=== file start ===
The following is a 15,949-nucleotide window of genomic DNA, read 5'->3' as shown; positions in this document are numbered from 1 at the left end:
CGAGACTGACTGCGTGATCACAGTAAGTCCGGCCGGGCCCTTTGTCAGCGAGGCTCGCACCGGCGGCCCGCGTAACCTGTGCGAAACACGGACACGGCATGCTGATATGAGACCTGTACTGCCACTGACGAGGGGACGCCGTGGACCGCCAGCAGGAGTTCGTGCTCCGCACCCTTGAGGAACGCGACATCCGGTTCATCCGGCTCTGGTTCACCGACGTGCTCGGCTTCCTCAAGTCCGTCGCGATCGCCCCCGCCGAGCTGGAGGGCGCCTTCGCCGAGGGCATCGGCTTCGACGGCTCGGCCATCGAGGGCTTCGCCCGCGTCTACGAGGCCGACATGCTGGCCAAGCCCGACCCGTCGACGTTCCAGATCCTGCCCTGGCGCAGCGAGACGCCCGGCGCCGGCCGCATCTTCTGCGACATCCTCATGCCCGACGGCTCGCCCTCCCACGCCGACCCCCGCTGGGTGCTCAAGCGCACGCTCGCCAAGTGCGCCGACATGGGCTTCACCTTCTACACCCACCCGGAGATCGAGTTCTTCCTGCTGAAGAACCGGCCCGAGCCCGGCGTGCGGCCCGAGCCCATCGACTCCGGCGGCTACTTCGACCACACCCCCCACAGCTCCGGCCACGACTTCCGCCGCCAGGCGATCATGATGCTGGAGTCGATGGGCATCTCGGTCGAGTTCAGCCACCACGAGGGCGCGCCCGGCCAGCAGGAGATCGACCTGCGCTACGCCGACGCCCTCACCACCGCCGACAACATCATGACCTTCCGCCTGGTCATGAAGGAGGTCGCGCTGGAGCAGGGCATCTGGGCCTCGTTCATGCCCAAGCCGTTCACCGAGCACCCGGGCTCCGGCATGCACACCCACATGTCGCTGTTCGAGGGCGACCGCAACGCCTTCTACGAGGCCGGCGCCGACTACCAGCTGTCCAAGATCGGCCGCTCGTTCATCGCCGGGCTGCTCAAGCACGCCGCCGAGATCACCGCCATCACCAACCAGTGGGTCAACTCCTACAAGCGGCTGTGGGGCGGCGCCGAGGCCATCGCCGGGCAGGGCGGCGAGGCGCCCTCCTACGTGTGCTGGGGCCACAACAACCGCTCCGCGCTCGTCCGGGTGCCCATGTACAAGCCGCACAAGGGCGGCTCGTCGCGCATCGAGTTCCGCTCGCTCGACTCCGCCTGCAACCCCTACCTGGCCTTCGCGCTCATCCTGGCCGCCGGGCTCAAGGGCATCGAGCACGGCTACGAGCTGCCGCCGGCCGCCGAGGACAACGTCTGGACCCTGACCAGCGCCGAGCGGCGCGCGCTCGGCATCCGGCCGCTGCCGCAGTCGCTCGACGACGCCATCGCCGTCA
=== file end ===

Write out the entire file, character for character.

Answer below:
The following is a 15,949-nucleotide window of genomic DNA, read 5'->3' as shown; positions in this document are numbered from 1 at the left end:
CGAGACTGACTGCGTGATCACAGTAAGTCCGGCCGGGCCCTTTGTCAGCGAGGCTCGCACCGGCGGCCCGCGTAACCTGTGCGAAACACGGACACGGCATGCTGATATGAGACCTGTACTGCCACTGACGAGGGGACGCCGTGGACCGCCAGCAGGAGTTCGTGCTCCGCACCCTTGAGGAACGCGACATCCGGTTCATCCGGCTCTGGTTCACCGACGTGCTCGGCTTCCTCAAGTCCGTCGCGATCGCCCCCGCCGAGCTGGAGGGCGCCTTCGCCGAGGGCATCGGCTTCGACGGCTCGGCCATCGAGGGCTTCGCCCGCGTCTACGAGGCCGACATGCTGGCCAAGCCCGACCCGTCGACGTTCCAGATCCTGCCCTGGCGCAGCGAGACGCCCGGCGCCGGCCGCATCTTCTGCGACATCCTCATGCCCGACGGCTCGCCCTCCCACGCCGACCCCCGCTGGGTGCTCAAGCGCACGCTCGCCAAGTGCGCCGACATGGGCTTCACCTTCTACACCCACCCGGAGATCGAGTTCTTCCTGCTGAAGAACCGGCCCGAGCCCGGCGTGCGGCCCGAGCCCATCGACTCCGGCGGCTACTTCGACCACACCCCCCACAGCTCCGGCCACGACTTCCGCCGCCAGGCGATCATGATGCTGGAGTCGATGGGCATCTCGGTCGAGTTCAGCCACCACGAGGGCGCGCCCGGCCAGCAGGAGATCGACCTGCGCTACGCCGACGCCCTCACCACCGCCGACAACATCATGACCTTCCGCCTGGTCATGAAGGAGGTCGCGCTGGAGCAGGGCATCTGGGCCTCGTTCATGCCCAAGCCGTTCACCGAGCACCCGGGCTCCGGCATGCACACCCACATGTCGCTGTTCGAGGGCGACCGCAACGCCTTCTACGAGGCCGGCGCCGACTACCAGCTGTCCAAGATCGGCCGCTCGTTCATCGCCGGGCTGCTCAAGCACGCCGCCGAGATCACCGCCATCACCAACCAGTGGGTCAACTCCTACAAGCGGCTGTGGGGCGGCGCCGAGGCCATCGCCGGGCAGGGCGGCGAGGCGCCCTCCTACGTGTGCTGGGGCCACAACAACCGCTCCGCGCTCGTCCGGGTGCCCATGTACAAGCCGCACAAGGGCGGCTCGTCGCGCATCGAGTTCCGCTCGCTCGACTCCGCCTGCAACCCCTACCTGGCCTTCGCGCTCATCCTGGCCGCCGGGCTCAAGGGCATCGAGCACGGCTACGAGCTGCCGCCGGCCGCCGAGGACAACGTCTGGACCCTGACCAGCGCCGAGCGGCGCGCGCTCGGCATCCGGCCGCTGCCGCAGTCGCTCGACGACGCCATCGCCGTCA